Much of the answer lies in Section 73, a little-known provision of the Public Financial Management Act. This statutory injunction immunizes bondholders against the risk of default because it provides that the payment of interest, principal and associated fees of a Treasury bill must be “direct imputationsagainst the National Revenue Fund.

This means that even in the unlikely event that the South African government deliberately seeks to default on one of its rand-denominated obligations and claims to withhold payment, there would be a legal blockage. Bondholders would have a statutory right emanating from the Constitution – to payment in rand of at least the real issuer of the currency namely: the Reserve Bank. So even if the government wanted to default, it ultimately could not defeat a valid bondholder claim given the current architecture of our legal system.

What about bonds denominated in foreign currencies?

This form of link is a whole different ballgame. The South African government would, in the context of foreign currency denominated obligations, be in the same position as any conventional debtor – always at risk of default if it ran out of foreign currency supply. The key point to make here is that the South African government does in fact have the discretion to keep the fish out of this pot as there is no objective reason for the government to incur foreign currency debt.

In the current environment, if there was ever a real concern that the South African government would struggle to meet its foreign obligations, such as the Zambian government at the present time, it could then act immediately to:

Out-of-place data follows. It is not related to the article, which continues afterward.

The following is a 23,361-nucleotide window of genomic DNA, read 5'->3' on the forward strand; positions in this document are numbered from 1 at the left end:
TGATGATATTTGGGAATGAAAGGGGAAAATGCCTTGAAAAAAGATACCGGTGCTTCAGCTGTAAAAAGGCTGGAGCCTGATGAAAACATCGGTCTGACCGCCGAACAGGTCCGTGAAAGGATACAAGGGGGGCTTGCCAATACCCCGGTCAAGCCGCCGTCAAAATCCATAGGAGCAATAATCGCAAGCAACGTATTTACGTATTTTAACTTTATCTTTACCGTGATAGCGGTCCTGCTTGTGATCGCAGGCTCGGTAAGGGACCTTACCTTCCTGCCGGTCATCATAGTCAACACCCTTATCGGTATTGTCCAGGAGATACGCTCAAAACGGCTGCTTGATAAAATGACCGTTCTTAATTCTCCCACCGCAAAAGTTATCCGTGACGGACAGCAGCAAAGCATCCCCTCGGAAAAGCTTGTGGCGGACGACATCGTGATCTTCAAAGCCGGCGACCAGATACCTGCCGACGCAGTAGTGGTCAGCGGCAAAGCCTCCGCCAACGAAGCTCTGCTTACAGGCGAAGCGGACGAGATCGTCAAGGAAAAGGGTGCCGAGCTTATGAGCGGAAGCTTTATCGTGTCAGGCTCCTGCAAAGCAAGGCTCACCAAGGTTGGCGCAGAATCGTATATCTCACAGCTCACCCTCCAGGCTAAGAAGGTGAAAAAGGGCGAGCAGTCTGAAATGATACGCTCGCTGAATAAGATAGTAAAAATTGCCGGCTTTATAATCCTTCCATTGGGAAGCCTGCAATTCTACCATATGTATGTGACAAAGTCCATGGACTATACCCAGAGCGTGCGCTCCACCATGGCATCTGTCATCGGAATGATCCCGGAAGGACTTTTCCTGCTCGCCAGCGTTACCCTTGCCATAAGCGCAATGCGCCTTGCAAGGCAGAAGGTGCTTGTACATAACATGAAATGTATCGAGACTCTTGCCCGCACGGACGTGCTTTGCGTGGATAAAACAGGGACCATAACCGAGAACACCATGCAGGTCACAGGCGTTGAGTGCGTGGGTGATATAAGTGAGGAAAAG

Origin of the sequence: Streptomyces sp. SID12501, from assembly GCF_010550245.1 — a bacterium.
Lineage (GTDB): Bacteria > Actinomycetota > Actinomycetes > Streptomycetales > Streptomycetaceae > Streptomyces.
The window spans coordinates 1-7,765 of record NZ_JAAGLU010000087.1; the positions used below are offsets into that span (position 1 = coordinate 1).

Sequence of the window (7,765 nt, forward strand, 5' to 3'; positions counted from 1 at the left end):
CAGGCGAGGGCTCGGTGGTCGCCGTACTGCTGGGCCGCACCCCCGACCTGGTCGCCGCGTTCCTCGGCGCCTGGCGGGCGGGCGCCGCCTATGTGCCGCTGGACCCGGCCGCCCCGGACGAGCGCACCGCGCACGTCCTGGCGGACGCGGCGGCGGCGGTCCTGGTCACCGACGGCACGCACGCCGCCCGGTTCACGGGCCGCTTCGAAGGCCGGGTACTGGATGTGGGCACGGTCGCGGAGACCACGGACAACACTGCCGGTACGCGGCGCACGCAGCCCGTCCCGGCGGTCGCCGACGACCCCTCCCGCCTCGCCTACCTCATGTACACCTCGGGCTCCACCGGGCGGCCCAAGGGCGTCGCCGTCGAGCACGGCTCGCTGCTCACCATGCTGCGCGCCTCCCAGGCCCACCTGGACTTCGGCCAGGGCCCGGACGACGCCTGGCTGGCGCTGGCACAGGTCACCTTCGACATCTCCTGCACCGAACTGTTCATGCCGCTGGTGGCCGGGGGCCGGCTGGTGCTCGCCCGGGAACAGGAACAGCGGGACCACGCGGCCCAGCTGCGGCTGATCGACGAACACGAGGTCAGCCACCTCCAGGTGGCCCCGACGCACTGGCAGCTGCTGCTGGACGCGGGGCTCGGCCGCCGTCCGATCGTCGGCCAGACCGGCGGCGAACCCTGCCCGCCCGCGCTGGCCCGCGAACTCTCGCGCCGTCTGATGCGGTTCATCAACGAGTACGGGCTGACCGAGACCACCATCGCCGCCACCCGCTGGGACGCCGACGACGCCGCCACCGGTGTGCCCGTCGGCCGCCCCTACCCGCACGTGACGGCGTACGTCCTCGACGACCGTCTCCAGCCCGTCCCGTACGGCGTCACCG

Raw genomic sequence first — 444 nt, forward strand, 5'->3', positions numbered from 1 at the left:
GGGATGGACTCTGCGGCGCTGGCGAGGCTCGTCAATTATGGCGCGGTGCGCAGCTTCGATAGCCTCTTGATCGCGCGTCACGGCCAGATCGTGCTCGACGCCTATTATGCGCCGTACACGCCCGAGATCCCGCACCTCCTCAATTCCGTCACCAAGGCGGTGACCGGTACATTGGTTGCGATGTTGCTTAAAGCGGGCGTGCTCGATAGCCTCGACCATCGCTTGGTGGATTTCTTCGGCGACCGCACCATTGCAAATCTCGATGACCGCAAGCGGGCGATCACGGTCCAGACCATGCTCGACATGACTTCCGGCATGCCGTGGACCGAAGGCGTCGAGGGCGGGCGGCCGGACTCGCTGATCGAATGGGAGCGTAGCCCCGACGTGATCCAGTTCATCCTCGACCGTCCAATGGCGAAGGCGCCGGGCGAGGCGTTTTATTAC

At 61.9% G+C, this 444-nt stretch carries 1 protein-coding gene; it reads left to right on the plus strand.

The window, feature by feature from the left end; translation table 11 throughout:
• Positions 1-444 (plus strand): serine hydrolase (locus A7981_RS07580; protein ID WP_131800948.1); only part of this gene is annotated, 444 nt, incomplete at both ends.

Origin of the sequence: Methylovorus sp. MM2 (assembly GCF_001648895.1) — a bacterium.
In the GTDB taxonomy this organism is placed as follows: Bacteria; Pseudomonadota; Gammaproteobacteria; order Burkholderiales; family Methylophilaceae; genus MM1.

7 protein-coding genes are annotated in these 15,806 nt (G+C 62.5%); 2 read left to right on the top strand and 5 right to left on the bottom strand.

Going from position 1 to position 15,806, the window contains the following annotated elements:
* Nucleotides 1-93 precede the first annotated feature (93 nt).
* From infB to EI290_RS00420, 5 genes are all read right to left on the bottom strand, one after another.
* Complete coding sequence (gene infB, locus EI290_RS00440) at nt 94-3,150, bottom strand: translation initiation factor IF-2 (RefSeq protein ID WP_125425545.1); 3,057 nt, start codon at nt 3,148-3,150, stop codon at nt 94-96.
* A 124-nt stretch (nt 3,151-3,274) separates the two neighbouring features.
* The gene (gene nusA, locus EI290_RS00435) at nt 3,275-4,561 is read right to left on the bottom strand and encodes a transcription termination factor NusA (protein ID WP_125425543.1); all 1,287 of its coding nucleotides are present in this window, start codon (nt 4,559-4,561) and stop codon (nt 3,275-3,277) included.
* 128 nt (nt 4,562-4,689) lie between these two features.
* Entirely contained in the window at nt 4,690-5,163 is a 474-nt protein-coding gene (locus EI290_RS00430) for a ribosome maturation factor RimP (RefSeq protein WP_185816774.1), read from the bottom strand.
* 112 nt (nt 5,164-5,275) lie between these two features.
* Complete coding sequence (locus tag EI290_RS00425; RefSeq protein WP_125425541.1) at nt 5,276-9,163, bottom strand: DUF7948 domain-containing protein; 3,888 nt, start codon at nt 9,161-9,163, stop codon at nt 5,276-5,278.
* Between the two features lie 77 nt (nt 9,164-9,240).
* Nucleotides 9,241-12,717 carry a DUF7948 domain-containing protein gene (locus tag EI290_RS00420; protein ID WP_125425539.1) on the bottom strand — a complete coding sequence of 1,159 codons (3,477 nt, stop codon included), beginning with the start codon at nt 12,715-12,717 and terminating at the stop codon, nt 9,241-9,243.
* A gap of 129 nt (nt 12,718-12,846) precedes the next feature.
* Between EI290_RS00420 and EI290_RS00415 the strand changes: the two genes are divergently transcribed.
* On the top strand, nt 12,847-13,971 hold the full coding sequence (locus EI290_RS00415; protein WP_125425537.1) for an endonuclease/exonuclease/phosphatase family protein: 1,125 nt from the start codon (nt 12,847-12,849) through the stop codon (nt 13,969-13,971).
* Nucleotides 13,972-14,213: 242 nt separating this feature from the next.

• Cease any additional foreign currency debt incurred by the public sector (foreign currency debt is generally unnecessary and should in any case be avoided);
  • Prohibit the deductibility of interest from taxable income in the case of foreign currency denominated loans owed by natural and legal persons in South Africa; and
  • Strengthen exchange control restrictions and prohibit any new incoming private foreign currency denominated debt, preventing such instruments from being legally entered into by individuals and corporate bodies in South Africa.

The only definitive means by which the South African government could immunize all of its bondholders against the potential risk of default is to ensure that all of its bonds are denominated in rand. In this regard, it is helpful – and perhaps comforting – to note that only around 10% of government bonds currently issued are denominated in foreign currencies.

Another important consideration to take into account is the fact that the Reserve Bank has reached a record level foreign exchange reserves in July this year – which means that our country has strengthened its ability to meet its international obligations.

Given that the small number of foreign currency bonds held by the South African government are the only ones likely to increase the risk of default and given the healthy balance of foreign currency held by the Reserve Bank as a public depository foreign capital from our country, the assertion that our government is or will be on the verge of bankruptcy is simply baseless. DM